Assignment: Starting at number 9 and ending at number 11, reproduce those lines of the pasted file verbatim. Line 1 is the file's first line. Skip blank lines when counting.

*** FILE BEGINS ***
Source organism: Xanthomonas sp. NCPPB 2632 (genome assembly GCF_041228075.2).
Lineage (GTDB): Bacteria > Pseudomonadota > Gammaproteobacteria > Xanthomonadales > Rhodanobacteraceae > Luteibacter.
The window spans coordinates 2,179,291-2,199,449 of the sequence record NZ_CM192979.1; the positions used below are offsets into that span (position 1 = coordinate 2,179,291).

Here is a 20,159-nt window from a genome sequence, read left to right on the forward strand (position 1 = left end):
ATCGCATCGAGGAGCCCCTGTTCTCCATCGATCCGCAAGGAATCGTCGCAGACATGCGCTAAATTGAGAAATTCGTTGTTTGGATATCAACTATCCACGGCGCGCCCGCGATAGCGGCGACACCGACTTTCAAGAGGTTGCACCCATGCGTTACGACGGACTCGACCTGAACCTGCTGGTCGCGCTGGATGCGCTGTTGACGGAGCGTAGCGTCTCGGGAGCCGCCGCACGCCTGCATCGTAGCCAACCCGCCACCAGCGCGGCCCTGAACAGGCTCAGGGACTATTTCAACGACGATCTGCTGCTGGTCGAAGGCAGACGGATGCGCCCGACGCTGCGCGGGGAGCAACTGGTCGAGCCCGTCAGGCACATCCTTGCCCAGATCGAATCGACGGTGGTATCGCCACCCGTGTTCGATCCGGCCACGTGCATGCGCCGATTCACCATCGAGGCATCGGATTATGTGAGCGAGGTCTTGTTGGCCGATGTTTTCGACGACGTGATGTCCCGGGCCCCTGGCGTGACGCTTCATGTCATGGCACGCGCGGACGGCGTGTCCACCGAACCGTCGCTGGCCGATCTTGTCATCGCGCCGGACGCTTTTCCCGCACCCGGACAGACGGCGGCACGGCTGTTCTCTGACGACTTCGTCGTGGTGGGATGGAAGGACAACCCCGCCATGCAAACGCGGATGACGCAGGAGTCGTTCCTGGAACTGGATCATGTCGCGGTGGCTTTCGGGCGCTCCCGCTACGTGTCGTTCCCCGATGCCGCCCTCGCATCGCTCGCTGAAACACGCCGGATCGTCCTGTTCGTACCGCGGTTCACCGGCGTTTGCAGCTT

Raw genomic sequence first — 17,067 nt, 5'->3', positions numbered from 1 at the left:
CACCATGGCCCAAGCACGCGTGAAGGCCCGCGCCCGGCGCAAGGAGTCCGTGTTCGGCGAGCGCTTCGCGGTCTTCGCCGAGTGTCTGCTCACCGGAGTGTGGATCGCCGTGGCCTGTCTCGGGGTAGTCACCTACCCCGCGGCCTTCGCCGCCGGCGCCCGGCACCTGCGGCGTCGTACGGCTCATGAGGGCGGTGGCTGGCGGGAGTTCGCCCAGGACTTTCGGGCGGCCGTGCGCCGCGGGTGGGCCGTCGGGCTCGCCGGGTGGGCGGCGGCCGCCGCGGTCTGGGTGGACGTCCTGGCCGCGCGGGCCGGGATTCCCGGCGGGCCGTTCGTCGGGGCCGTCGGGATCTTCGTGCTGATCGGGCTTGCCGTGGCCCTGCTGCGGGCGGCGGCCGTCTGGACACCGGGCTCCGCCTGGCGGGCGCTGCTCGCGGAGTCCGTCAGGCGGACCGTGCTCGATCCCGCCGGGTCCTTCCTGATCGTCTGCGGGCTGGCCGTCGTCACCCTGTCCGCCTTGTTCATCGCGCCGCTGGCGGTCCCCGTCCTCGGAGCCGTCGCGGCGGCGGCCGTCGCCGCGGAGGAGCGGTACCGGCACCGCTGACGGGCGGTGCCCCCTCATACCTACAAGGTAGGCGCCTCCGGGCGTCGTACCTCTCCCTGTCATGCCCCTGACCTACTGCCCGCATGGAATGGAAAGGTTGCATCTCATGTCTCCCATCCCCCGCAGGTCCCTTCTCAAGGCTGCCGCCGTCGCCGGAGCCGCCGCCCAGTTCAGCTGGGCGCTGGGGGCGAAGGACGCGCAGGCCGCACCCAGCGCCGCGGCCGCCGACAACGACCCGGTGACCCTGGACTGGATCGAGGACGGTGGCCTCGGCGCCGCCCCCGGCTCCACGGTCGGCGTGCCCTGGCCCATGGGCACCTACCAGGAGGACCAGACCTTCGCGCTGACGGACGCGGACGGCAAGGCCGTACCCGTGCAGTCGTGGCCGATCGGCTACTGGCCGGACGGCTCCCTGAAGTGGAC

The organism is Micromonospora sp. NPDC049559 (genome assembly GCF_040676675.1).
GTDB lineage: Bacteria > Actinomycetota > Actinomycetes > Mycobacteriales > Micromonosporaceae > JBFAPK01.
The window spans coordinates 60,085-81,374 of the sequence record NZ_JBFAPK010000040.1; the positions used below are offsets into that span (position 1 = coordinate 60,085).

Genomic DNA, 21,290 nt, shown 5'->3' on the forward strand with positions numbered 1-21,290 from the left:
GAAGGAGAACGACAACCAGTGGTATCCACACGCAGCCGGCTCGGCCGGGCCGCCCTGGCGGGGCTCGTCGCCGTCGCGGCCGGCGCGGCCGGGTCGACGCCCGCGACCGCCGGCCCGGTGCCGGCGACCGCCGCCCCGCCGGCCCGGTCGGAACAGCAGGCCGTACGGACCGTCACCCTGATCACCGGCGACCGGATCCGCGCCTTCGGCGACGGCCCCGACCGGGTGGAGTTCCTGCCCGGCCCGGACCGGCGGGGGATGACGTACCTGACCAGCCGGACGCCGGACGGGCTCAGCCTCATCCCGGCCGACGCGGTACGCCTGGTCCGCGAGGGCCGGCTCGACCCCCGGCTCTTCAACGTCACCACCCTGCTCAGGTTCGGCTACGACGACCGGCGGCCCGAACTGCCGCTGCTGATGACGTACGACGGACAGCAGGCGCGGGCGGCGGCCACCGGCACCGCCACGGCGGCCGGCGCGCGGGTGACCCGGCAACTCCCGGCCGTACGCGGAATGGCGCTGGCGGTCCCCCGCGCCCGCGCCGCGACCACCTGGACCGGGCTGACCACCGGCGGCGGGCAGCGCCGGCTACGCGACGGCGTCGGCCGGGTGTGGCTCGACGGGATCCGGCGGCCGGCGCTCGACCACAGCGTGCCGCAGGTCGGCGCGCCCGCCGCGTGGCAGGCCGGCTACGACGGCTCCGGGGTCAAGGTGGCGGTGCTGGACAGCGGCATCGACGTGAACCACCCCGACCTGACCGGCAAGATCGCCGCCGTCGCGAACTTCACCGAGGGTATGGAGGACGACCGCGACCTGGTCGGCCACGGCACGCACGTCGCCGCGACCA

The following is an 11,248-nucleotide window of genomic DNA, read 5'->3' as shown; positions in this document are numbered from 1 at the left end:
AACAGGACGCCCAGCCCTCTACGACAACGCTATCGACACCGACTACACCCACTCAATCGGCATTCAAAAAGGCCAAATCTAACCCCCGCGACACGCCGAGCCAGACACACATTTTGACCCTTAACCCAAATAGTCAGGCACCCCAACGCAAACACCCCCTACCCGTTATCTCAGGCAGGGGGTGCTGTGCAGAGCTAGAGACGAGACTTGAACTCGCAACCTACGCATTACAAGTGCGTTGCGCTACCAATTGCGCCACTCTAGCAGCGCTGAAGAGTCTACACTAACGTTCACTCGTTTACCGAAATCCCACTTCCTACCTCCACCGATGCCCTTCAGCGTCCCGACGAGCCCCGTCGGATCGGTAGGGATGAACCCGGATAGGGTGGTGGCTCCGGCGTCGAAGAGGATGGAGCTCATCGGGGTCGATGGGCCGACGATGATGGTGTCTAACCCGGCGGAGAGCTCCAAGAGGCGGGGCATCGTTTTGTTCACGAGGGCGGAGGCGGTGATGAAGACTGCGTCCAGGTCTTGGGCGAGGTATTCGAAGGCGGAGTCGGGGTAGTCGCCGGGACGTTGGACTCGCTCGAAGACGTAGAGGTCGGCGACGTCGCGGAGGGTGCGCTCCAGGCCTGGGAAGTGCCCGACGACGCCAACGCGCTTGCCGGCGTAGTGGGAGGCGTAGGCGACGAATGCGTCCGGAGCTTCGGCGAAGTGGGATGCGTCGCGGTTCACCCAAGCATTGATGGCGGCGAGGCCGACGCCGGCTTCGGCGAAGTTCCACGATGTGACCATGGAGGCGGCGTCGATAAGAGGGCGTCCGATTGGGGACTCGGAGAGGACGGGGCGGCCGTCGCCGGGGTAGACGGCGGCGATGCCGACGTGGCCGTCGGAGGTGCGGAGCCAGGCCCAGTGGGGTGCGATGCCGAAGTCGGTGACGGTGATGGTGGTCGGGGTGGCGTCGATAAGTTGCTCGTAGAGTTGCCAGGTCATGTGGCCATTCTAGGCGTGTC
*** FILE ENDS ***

GTDB lineage: Bacteria > Actinomycetota > Actinomycetes > Mycobacteriales > Micromonosporaceae > JBFAPK01.
The window spans coordinates 60,085-81,374 of the sequence record NZ_JBFAPK010000040.1; the positions used below are offsets into that span (position 1 = coordinate 60,085).

Genomic DNA, 21,290 nt, shown 5'->3' on the forward strand with positions numbered 1-21,290 from the left: